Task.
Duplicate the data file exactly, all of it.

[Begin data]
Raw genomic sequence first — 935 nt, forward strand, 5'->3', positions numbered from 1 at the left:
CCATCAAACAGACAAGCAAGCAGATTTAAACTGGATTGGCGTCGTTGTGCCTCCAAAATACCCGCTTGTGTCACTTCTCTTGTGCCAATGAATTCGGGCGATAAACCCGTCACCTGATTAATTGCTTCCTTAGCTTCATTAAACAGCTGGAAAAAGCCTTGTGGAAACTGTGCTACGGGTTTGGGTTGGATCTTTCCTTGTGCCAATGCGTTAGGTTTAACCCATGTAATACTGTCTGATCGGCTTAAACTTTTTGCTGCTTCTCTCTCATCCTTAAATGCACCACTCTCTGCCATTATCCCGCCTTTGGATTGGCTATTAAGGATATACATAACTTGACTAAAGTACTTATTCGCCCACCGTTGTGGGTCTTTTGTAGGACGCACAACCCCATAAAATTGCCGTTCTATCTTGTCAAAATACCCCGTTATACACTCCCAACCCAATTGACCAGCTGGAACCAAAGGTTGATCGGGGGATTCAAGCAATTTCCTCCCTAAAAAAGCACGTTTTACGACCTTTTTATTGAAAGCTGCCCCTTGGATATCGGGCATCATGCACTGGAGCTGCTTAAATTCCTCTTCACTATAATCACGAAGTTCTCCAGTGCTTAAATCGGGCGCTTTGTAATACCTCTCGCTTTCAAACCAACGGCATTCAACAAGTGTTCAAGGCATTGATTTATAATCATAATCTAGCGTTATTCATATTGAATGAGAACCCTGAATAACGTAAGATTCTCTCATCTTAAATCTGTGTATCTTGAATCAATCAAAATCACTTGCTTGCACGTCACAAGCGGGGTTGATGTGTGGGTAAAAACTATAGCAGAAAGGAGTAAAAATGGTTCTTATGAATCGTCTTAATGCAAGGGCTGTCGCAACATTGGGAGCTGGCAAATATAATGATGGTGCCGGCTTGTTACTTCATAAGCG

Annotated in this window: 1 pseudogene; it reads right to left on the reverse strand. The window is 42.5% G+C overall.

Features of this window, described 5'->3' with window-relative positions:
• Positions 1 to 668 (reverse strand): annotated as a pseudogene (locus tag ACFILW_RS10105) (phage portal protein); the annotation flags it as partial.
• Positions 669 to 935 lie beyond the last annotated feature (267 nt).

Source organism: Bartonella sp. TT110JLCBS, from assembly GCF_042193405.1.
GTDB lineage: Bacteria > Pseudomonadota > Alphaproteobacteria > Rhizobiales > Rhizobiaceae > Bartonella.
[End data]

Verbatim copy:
Raw genomic sequence first — 935 nt, forward strand, 5'->3', positions numbered from 1 at the left:
CCATCAAACAGACAAGCAAGCAGATTTAAACTGGATTGGCGTCGTTGTGCCTCCAAAATACCCGCTTGTGTCACTTCTCTTGTGCCAATGAATTCGGGCGATAAACCCGTCACCTGATTAATTGCTTCCTTAGCTTCATTAAACAGCTGGAAAAAGCCTTGTGGAAACTGTGCTACGGGTTTGGGTTGGATCTTTCCTTGTGCCAATGCGTTAGGTTTAACCCATGTAATACTGTCTGATCGGCTTAAACTTTTTGCTGCTTCTCTCTCATCCTTAAATGCACCACTCTCTGCCATTATCCCGCCTTTGGATTGGCTATTAAGGATATACATAACTTGACTAAAGTACTTATTCGCCCACCGTTGTGGGTCTTTTGTAGGACGCACAACCCCATAAAATTGCCGTTCTATCTTGTCAAAATACCCCGTTATACACTCCCAACCCAATTGACCAGCTGGAACCAAAGGTTGATCGGGGGATTCAAGCAATTTCCTCCCTAAAAAAGCACGTTTTACGACCTTTTTATTGAAAGCTGCCCCTTGGATATCGGGCATCATGCACTGGAGCTGCTTAAATTCCTCTTCACTATAATCACGAAGTTCTCCAGTGCTTAAATCGGGCGCTTTGTAATACCTCTCGCTTTCAAACCAACGGCATTCAACAAGTGTTCAAGGCATTGATTTATAATCATAATCTAGCGTTATTCATATTGAATGAGAACCCTGAATAACGTAAGATTCTCTCATCTTAAATCTGTGTATCTTGAATCAATCAAAATCACTTGCTTGCACGTCACAAGCGGGGTTGATGTGTGGGTAAAAACTATAGCAGAAAGGAGTAAAAATGGTTCTTATGAATCGTCTTAATGCAAGGGCTGTCGCAACATTGGGAGCTGGCAAATATAATGATGGTGCCGGCTTGTTACTTCATAAGCG

Annotated in this window: 1 pseudogene; it reads right to left on the reverse strand. The window is 42.5% G+C overall.

Features of this window, described 5'->3' with window-relative positions:
• Positions 1 to 668 (reverse strand): annotated as a pseudogene (locus tag ACFILW_RS10105) (phage portal protein); the annotation flags it as partial.
• Positions 669 to 935 lie beyond the last annotated feature (267 nt).

Source organism: Bartonella sp. TT110JLCBS, from assembly GCF_042193405.1.
GTDB lineage: Bacteria > Pseudomonadota > Alphaproteobacteria > Rhizobiales > Rhizobiaceae > Bartonella.